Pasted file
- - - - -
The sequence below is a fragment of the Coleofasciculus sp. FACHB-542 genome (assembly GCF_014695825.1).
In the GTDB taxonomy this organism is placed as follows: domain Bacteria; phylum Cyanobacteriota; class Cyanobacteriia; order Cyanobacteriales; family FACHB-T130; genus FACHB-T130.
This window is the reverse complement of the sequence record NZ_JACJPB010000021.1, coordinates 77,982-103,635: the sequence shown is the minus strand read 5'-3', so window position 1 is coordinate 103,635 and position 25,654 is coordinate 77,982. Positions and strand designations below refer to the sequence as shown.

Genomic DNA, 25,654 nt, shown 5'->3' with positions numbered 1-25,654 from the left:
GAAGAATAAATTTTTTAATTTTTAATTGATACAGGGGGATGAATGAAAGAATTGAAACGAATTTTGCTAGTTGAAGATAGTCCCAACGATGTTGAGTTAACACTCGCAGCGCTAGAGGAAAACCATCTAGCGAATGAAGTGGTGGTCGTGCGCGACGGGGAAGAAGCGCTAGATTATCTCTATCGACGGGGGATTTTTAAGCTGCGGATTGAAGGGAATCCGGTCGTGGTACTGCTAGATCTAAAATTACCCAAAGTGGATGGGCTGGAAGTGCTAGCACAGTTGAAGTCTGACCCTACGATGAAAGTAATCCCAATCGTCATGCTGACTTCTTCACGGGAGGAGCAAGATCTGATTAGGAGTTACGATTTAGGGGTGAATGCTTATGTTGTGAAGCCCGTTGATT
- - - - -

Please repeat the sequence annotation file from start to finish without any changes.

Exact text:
The sequence below is a fragment of the Coleofasciculus sp. FACHB-542 genome (assembly GCF_014695825.1).
In the GTDB taxonomy this organism is placed as follows: domain Bacteria; phylum Cyanobacteriota; class Cyanobacteriia; order Cyanobacteriales; family FACHB-T130; genus FACHB-T130.
This window is the reverse complement of the sequence record NZ_JACJPB010000021.1, coordinates 77,982-103,635: the sequence shown is the minus strand read 5'-3', so window position 1 is coordinate 103,635 and position 25,654 is coordinate 77,982. Positions and strand designations below refer to the sequence as shown.

Genomic DNA, 25,654 nt, shown 5'->3' with positions numbered 1-25,654 from the left:
GAAGAATAAATTTTTTAATTTTTAATTGATACAGGGGGATGAATGAAAGAATTGAAACGAATTTTGCTAGTTGAAGATAGTCCCAACGATGTTGAGTTAACACTCGCAGCGCTAGAGGAAAACCATCTAGCGAATGAAGTGGTGGTCGTGCGCGACGGGGAAGAAGCGCTAGATTATCTCTATCGACGGGGGATTTTTAAGCTGCGGATTGAAGGGAATCCGGTCGTGGTACTGCTAGATCTAAAATTACCCAAAGTGGATGGGCTGGAAGTGCTAGCACAGTTGAAGTCTGACCCTACGATGAAAGTAATCCCAATCGTCATGCTGACTTCTTCACGGGAGGAGCAAGATCTGATTAGGAGTTACGATTTAGGGGTGAATGCTTATGTTGTGAAGCCCGTTGATT